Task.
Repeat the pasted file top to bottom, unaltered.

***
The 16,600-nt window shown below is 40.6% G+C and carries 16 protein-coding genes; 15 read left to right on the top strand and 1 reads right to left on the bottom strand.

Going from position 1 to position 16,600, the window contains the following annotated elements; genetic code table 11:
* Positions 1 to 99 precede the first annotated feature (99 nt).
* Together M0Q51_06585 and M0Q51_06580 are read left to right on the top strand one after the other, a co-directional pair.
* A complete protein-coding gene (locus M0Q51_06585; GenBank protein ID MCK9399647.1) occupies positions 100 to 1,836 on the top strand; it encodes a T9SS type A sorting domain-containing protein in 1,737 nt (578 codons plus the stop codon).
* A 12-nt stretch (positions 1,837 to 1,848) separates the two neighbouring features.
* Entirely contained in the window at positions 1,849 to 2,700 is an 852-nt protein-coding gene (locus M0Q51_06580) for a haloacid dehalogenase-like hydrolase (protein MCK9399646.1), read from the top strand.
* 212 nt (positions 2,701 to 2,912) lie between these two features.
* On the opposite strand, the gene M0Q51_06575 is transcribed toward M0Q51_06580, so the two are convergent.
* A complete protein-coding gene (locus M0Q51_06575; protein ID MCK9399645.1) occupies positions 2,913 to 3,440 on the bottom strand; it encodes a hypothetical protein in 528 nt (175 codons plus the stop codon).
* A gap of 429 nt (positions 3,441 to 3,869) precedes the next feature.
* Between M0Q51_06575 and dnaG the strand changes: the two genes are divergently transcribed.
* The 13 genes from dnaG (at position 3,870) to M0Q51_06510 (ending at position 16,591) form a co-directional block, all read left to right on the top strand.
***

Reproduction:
The 16,600-nt window shown below is 40.6% G+C and carries 16 protein-coding genes; 15 read left to right on the top strand and 1 reads right to left on the bottom strand.

Going from position 1 to position 16,600, the window contains the following annotated elements; genetic code table 11:
* Positions 1 to 99 precede the first annotated feature (99 nt).
* Together M0Q51_06585 and M0Q51_06580 are read left to right on the top strand one after the other, a co-directional pair.
* A complete protein-coding gene (locus M0Q51_06585; GenBank protein ID MCK9399647.1) occupies positions 100 to 1,836 on the top strand; it encodes a T9SS type A sorting domain-containing protein in 1,737 nt (578 codons plus the stop codon).
* A 12-nt stretch (positions 1,837 to 1,848) separates the two neighbouring features.
* Entirely contained in the window at positions 1,849 to 2,700 is an 852-nt protein-coding gene (locus M0Q51_06580) for a haloacid dehalogenase-like hydrolase (protein MCK9399646.1), read from the top strand.
* 212 nt (positions 2,701 to 2,912) lie between these two features.
* On the opposite strand, the gene M0Q51_06575 is transcribed toward M0Q51_06580, so the two are convergent.
* A complete protein-coding gene (locus M0Q51_06575; protein ID MCK9399645.1) occupies positions 2,913 to 3,440 on the bottom strand; it encodes a hypothetical protein in 528 nt (175 codons plus the stop codon).
* A gap of 429 nt (positions 3,441 to 3,869) precedes the next feature.
* Between M0Q51_06575 and dnaG the strand changes: the two genes are divergently transcribed.
* The 13 genes from dnaG (at position 3,870) to M0Q51_06510 (ending at position 16,591) form a co-directional block, all read left to right on the top strand.